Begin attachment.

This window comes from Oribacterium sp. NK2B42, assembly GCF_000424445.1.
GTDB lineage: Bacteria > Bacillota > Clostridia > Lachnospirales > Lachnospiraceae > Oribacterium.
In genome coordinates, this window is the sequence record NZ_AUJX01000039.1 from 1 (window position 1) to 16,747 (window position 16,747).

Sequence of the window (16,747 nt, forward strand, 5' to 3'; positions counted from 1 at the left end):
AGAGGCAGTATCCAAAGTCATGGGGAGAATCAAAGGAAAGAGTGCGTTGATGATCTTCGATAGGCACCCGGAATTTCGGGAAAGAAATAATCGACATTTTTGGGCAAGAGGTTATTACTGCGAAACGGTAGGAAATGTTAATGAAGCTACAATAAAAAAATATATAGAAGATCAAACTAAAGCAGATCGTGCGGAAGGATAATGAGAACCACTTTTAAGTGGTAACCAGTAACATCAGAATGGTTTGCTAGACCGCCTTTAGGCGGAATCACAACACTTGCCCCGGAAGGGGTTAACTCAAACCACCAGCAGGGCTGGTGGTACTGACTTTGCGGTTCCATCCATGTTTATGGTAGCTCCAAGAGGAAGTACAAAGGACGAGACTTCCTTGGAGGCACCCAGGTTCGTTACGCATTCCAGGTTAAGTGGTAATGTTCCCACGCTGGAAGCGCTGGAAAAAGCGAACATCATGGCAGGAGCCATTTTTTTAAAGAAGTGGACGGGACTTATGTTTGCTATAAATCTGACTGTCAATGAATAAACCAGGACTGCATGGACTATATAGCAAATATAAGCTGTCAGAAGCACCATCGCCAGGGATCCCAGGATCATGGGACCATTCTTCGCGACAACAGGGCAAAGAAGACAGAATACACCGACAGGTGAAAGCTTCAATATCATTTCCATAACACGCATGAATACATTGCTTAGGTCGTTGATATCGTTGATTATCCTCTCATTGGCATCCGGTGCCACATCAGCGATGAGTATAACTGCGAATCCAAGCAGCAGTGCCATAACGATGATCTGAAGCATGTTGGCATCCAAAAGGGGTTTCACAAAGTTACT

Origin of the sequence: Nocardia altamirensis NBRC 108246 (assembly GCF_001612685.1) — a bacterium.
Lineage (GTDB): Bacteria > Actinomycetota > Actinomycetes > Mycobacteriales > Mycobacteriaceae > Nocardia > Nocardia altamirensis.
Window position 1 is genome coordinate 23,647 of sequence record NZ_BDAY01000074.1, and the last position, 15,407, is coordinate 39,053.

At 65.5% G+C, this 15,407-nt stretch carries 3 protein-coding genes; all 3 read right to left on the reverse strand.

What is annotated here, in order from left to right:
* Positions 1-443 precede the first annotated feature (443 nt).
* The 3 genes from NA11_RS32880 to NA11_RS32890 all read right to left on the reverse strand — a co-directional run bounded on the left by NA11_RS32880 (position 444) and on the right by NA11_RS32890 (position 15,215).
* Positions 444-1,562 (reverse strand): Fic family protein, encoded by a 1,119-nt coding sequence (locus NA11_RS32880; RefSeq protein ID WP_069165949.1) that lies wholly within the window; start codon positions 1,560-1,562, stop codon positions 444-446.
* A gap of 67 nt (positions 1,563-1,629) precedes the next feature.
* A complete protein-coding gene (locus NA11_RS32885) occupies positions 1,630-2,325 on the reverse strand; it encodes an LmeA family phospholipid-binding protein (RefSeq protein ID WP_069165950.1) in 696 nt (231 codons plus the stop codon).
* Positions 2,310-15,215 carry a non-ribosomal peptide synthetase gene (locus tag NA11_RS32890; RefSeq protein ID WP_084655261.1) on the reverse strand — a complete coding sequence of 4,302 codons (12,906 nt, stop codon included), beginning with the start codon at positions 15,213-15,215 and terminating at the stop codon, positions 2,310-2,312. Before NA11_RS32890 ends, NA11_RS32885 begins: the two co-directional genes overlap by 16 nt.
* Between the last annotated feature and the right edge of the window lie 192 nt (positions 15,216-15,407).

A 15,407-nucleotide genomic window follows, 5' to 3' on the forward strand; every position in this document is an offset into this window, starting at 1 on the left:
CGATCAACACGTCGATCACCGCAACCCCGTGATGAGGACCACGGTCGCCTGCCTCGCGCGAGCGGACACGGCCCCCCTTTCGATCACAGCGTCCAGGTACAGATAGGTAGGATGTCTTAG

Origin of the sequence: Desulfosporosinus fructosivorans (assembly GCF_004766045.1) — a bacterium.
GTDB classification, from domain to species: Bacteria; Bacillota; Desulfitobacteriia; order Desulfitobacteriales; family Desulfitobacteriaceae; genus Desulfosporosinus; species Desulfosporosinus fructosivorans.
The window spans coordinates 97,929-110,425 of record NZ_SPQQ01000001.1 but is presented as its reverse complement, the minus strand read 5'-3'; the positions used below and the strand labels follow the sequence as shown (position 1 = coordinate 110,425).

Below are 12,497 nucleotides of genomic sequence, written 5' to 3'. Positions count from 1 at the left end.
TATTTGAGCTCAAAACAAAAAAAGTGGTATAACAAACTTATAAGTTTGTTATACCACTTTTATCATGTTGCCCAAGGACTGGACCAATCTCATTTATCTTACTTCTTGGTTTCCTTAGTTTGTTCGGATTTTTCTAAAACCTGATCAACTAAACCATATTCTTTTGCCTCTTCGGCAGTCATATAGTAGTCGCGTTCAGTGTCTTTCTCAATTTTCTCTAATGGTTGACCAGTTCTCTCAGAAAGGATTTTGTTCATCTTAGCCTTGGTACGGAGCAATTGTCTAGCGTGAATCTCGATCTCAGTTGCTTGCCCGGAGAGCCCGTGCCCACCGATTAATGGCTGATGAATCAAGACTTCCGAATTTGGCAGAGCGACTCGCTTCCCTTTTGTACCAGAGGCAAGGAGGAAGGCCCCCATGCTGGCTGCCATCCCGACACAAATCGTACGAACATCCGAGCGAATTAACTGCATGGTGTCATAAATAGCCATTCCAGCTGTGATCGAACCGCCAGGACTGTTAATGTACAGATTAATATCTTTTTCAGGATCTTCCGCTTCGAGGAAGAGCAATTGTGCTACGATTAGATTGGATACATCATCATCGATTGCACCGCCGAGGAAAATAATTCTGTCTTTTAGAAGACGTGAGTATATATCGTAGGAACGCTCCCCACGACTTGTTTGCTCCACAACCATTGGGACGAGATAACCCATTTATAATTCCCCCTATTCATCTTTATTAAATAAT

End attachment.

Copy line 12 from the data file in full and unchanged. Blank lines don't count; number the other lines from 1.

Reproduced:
* The 3 genes from NA11_RS32880 to NA11_RS32890 all read right to left on the reverse strand — a co-directional run bounded on the left by NA11_RS32880 (position 444) and on the right by NA11_RS32890 (position 15,215).